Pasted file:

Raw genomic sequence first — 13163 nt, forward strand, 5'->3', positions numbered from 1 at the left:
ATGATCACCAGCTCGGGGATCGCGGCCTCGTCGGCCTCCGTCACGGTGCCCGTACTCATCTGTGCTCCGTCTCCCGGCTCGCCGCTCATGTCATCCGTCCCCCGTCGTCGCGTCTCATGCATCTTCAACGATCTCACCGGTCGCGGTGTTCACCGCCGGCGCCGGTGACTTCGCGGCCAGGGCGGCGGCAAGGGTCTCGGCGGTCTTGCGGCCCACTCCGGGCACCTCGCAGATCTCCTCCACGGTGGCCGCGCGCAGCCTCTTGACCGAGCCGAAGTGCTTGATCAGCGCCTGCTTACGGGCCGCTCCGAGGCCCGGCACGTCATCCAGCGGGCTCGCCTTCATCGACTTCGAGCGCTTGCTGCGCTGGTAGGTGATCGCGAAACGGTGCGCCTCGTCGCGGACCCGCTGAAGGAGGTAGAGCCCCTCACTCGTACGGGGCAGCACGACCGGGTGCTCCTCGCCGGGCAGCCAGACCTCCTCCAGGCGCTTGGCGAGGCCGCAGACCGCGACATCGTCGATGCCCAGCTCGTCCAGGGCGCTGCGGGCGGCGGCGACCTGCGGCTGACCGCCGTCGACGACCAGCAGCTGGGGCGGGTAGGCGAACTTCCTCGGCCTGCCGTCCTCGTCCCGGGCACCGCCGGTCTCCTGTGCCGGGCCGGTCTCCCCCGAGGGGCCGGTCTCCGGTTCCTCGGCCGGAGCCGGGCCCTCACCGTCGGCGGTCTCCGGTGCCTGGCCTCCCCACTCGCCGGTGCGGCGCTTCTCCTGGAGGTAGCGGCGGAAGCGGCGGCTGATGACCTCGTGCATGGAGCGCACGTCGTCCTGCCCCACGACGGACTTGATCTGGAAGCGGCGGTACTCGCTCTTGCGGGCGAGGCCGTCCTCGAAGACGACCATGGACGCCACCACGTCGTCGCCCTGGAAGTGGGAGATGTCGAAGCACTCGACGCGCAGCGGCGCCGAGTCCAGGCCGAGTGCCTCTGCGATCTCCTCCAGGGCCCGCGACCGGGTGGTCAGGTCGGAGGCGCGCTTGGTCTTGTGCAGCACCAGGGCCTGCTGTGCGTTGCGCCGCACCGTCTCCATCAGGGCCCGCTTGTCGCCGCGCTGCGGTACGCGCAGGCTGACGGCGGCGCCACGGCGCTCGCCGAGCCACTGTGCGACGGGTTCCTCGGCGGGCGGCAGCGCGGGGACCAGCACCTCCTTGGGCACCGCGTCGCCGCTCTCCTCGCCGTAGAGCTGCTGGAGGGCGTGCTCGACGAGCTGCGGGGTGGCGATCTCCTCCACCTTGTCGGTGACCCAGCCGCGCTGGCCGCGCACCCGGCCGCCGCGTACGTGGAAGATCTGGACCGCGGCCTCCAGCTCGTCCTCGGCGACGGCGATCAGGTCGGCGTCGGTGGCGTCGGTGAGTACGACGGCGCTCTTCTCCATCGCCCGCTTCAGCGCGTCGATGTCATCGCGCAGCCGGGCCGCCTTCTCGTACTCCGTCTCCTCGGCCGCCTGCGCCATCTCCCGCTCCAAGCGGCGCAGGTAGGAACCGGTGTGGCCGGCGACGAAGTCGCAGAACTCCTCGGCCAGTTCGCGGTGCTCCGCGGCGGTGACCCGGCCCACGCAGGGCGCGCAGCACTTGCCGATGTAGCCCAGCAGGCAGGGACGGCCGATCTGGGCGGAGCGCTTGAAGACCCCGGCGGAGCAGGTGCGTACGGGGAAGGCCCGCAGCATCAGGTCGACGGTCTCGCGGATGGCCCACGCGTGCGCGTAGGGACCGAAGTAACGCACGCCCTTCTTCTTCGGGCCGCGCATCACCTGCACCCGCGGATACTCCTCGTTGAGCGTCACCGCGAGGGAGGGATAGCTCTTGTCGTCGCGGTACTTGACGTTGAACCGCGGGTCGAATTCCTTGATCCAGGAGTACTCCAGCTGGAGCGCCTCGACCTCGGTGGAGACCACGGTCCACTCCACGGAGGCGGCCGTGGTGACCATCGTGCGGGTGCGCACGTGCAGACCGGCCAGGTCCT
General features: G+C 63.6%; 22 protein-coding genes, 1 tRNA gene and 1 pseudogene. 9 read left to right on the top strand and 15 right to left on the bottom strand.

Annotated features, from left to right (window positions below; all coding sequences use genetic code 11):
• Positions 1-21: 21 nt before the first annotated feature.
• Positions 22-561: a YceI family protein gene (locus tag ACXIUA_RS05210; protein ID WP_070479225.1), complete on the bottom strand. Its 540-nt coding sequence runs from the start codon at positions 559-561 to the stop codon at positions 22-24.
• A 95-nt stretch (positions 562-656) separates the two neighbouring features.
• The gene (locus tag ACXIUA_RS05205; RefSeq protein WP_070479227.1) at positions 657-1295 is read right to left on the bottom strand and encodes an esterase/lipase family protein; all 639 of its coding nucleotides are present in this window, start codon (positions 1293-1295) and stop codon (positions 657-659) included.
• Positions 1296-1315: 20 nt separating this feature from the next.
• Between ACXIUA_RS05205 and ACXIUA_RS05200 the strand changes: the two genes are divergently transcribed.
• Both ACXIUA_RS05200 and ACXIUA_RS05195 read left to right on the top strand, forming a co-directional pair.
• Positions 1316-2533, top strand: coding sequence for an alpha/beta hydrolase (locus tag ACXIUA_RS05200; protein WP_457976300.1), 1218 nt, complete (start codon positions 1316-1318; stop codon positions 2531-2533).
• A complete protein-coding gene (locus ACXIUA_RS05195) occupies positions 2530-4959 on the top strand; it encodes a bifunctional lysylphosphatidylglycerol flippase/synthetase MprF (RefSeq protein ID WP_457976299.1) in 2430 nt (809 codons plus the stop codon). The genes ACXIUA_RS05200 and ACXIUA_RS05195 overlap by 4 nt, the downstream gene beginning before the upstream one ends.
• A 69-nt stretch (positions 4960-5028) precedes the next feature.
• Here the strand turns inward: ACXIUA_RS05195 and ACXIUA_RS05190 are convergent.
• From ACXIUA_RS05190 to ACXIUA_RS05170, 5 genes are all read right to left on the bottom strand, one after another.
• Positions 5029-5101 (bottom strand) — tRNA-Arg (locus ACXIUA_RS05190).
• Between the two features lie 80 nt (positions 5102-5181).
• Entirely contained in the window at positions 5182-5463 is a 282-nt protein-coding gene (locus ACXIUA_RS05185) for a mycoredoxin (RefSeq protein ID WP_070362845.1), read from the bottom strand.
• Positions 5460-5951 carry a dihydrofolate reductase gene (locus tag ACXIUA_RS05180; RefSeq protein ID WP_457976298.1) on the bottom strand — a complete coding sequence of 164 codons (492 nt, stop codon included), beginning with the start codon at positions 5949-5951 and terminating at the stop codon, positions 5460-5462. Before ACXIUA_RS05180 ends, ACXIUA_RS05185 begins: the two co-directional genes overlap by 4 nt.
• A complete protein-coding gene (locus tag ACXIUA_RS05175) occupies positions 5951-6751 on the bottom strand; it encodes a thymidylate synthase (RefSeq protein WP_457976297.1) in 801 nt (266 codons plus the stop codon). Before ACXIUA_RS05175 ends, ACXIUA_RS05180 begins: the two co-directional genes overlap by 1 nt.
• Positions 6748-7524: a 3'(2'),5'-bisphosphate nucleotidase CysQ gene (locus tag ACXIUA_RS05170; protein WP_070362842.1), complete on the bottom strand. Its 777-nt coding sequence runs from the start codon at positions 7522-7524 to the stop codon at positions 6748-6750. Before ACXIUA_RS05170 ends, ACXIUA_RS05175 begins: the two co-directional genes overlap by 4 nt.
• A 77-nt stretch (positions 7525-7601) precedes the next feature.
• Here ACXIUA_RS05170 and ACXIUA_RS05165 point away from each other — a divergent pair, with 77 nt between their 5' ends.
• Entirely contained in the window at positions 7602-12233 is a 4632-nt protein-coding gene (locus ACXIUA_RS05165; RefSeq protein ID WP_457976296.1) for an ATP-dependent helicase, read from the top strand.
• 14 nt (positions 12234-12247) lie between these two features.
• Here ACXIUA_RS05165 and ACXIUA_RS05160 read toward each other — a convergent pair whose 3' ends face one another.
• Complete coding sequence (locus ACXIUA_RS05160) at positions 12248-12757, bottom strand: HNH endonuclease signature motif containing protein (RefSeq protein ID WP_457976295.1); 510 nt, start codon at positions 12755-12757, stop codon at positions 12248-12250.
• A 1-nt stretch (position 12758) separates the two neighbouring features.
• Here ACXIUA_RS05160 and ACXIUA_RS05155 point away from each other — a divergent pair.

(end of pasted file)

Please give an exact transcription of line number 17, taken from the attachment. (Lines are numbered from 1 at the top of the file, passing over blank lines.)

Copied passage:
• Positions 5029-5101 (bottom strand) — tRNA-Arg (locus ACXIUA_RS05190).